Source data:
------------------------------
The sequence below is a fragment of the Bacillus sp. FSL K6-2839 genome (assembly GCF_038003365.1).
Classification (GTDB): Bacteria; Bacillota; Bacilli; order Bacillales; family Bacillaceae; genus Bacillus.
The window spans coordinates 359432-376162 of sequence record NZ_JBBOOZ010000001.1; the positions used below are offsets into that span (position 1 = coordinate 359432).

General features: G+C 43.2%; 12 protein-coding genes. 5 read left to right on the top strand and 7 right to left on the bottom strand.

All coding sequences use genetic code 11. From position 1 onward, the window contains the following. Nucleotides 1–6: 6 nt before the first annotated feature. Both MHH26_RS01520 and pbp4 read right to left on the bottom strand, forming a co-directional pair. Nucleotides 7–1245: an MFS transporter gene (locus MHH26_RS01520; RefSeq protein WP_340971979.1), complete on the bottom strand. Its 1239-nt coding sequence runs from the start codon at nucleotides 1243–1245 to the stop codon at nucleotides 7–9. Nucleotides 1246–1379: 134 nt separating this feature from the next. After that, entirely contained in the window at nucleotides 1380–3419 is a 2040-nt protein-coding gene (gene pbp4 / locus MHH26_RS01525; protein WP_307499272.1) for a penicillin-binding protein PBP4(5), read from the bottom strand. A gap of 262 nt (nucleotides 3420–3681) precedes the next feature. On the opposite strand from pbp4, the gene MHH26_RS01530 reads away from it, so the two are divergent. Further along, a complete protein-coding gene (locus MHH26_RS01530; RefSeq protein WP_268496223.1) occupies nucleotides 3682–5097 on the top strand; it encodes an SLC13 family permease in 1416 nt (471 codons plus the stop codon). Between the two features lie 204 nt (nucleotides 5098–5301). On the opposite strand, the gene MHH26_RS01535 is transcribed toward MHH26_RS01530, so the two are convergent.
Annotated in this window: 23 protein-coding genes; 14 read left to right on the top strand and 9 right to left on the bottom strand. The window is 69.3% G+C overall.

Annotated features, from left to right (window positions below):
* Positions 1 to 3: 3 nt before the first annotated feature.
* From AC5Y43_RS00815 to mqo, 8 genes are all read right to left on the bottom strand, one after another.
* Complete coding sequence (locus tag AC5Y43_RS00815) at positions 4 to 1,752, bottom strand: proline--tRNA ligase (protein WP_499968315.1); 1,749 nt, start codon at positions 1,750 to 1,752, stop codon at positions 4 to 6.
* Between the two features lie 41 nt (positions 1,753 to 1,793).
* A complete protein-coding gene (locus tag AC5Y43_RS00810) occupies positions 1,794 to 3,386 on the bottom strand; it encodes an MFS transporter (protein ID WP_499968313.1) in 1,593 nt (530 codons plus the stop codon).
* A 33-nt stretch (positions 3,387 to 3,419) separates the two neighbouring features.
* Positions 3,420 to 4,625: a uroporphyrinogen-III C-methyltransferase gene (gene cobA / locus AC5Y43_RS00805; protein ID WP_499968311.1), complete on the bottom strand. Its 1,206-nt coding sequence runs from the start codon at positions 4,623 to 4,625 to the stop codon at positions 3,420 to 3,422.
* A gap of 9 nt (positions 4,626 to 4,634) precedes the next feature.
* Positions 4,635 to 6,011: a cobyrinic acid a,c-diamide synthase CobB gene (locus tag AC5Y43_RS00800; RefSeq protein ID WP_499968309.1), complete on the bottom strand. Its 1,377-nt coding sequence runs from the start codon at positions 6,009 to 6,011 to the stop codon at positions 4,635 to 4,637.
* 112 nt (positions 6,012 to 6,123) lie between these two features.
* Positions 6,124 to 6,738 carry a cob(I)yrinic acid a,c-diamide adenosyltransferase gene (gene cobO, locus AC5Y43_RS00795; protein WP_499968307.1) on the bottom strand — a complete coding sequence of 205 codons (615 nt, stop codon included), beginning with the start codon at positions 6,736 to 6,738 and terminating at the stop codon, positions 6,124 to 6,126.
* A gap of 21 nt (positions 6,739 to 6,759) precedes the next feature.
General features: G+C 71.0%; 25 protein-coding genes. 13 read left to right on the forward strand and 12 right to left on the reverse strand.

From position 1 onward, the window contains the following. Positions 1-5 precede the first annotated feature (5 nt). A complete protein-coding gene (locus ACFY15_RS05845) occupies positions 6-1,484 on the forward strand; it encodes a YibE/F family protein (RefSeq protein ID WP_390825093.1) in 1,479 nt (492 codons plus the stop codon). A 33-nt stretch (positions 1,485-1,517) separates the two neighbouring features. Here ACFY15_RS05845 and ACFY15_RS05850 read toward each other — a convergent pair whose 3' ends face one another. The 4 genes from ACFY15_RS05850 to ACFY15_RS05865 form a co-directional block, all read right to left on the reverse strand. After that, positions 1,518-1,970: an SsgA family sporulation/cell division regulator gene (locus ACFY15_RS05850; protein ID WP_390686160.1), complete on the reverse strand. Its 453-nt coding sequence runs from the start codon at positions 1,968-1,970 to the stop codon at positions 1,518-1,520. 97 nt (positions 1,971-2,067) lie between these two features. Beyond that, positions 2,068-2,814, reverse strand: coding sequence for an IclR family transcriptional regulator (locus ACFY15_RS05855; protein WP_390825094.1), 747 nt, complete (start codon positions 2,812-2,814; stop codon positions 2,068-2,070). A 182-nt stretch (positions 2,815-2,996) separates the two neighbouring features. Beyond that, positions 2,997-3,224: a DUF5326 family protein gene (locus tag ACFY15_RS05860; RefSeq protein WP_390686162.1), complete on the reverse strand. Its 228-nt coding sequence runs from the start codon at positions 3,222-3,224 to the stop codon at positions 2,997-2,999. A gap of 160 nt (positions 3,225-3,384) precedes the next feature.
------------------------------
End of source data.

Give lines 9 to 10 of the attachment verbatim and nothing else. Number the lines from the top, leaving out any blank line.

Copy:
* From AC5Y43_RS00815 to mqo, 8 genes are all read right to left on the bottom strand, one after another.
* Complete coding sequence (locus tag AC5Y43_RS00815) at positions 4 to 1,752, bottom strand: proline--tRNA ligase (protein WP_499968315.1); 1,749 nt, start codon at positions 1,750 to 1,752, stop codon at positions 4 to 6.